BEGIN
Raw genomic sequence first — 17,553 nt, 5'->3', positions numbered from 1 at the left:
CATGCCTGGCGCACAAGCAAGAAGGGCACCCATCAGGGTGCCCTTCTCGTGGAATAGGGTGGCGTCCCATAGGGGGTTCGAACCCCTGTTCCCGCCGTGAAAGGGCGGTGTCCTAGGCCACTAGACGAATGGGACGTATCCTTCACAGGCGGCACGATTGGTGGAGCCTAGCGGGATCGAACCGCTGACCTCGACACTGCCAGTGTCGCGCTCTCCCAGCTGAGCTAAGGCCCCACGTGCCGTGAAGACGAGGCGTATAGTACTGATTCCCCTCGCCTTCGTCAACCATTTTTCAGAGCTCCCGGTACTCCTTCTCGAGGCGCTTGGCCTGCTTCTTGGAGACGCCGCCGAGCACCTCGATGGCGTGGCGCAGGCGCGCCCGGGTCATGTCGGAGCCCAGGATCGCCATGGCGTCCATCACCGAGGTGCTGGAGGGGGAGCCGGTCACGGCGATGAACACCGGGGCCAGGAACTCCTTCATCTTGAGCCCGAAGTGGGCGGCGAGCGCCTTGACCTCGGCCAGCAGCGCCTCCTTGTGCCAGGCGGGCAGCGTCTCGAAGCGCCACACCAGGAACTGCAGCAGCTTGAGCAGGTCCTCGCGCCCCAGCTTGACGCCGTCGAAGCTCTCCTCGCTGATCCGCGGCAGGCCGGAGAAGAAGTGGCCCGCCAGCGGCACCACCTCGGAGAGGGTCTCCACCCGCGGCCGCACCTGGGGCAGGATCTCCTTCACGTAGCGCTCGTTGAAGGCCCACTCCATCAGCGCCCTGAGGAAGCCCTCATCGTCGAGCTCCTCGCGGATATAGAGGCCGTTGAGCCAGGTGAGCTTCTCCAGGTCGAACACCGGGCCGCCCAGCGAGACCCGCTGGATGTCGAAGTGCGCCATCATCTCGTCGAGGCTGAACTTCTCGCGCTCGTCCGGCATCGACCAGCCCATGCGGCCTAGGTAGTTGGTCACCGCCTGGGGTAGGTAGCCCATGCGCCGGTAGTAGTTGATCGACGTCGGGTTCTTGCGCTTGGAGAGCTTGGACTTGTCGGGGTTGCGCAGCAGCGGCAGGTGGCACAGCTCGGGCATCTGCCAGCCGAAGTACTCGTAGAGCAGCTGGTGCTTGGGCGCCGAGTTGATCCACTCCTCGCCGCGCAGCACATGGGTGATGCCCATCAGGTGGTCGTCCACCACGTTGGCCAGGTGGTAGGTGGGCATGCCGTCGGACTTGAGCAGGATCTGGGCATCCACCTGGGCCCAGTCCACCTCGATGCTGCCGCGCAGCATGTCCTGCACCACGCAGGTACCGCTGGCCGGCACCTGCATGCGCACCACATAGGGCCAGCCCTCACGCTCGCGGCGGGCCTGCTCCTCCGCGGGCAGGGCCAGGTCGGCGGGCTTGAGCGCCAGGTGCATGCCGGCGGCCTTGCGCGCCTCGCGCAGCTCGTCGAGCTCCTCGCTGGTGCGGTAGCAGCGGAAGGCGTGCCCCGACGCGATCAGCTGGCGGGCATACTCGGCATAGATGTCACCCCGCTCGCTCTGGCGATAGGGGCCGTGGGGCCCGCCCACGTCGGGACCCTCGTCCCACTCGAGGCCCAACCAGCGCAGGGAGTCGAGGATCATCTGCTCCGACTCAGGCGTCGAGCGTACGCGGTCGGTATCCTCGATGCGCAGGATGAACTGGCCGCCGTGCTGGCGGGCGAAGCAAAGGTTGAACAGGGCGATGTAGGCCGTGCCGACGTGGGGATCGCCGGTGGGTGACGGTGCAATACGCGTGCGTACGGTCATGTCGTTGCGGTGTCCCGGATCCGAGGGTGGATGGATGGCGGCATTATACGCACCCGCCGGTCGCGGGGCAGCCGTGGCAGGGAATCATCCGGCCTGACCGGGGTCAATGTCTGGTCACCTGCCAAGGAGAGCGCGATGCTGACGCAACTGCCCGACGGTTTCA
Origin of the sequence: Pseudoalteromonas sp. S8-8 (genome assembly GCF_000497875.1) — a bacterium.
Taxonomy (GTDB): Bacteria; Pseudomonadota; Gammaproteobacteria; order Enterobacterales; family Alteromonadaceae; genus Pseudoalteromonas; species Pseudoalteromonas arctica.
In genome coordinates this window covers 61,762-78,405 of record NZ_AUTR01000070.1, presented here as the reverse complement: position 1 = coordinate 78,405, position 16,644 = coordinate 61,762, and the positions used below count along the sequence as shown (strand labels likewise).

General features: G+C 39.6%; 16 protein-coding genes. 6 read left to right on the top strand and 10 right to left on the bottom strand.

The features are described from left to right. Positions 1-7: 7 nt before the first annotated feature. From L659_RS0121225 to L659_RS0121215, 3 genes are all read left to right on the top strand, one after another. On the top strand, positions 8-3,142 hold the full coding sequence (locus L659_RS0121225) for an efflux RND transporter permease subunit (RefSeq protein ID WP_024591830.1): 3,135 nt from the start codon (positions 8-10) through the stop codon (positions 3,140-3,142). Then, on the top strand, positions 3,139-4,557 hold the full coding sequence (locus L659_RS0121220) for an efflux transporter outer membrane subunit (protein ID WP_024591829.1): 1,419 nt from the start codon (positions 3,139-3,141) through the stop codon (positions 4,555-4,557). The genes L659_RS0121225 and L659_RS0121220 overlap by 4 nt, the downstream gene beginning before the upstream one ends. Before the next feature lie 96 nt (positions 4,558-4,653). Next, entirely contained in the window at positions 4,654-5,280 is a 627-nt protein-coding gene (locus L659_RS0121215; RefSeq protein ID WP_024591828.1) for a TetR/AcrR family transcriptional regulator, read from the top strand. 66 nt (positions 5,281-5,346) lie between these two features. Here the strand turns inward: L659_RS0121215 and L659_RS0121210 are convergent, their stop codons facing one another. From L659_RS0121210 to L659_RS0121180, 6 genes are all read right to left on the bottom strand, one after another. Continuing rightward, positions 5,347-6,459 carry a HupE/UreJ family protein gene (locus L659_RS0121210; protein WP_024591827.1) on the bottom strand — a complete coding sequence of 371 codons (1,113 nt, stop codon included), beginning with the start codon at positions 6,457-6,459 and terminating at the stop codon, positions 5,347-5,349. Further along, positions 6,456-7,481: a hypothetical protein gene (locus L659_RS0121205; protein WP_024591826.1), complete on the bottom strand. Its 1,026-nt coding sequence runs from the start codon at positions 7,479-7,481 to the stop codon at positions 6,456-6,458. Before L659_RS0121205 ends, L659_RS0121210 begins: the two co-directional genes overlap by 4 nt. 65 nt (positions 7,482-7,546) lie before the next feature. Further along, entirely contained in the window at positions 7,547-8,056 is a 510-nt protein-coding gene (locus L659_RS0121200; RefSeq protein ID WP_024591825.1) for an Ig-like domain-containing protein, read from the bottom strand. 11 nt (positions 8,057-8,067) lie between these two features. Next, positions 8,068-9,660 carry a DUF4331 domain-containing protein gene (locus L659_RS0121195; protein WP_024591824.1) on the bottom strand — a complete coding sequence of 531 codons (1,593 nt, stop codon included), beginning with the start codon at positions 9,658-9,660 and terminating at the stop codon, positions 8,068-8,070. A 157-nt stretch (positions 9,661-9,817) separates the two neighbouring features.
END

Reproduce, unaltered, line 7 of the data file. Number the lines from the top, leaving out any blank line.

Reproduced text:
The features are described from left to right. Positions 1-7: 7 nt before the first annotated feature. From L659_RS0121225 to L659_RS0121215, 3 genes are all read left to right on the top strand, one after another. On the top strand, positions 8-3,142 hold the full coding sequence (locus L659_RS0121225) for an efflux RND transporter permease subunit (RefSeq protein ID WP_024591830.1): 3,135 nt from the start codon (positions 8-10) through the stop codon (positions 3,140-3,142). Then, on the top strand, positions 3,139-4,557 hold the full coding sequence (locus L659_RS0121220) for an efflux transporter outer membrane subunit (protein ID WP_024591829.1): 1,419 nt from the start codon (positions 3,139-3,141) through the stop codon (positions 4,555-4,557). The genes L659_RS0121225 and L659_RS0121220 overlap by 4 nt, the downstream gene beginning before the upstream one ends. Before the next feature lie 96 nt (positions 4,558-4,653). Next, entirely contained in the window at positions 4,654-5,280 is a 627-nt protein-coding gene (locus L659_RS0121215; RefSeq protein ID WP_024591828.1) for a TetR/AcrR family transcriptional regulator, read from the top strand. 66 nt (positions 5,281-5,346) lie between these two features. Here the strand turns inward: L659_RS0121215 and L659_RS0121210 are convergent, their stop codons facing one another. From L659_RS0121210 to L659_RS0121180, 6 genes are all read right to left on the bottom strand, one after another. Continuing rightward, positions 5,347-6,459 carry a HupE/UreJ family protein gene (locus L659_RS0121210; protein WP_024591827.1) on the bottom strand — a complete coding sequence of 371 codons (1,113 nt, stop codon included), beginning with the start codon at positions 6,457-6,459 and terminating at the stop codon, positions 5,347-5,349. Further along, positions 6,456-7,481: a hypothetical protein gene (locus L659_RS0121205; protein WP_024591826.1), complete on the bottom strand. Its 1,026-nt coding sequence runs from the start codon at positions 7,479-7,481 to the stop codon at positions 6,456-6,458. Before L659_RS0121205 ends, L659_RS0121210 begins: the two co-directional genes overlap by 4 nt. 65 nt (positions 7,482-7,546) lie before the next feature. Further along, entirely contained in the window at positions 7,547-8,056 is a 510-nt protein-coding gene (locus L659_RS0121200; RefSeq protein ID WP_024591825.1) for an Ig-like domain-containing protein, read from the bottom strand. 11 nt (positions 8,057-8,067) lie between these two features. Next, positions 8,068-9,660 carry a DUF4331 domain-containing protein gene (locus L659_RS0121195; protein WP_024591824.1) on the bottom strand — a complete coding sequence of 531 codons (1,593 nt, stop codon included), beginning with the start codon at positions 9,658-9,660 and terminating at the stop codon, positions 8,068-8,070. A 157-nt stretch (positions 9,661-9,817) separates the two neighbouring features.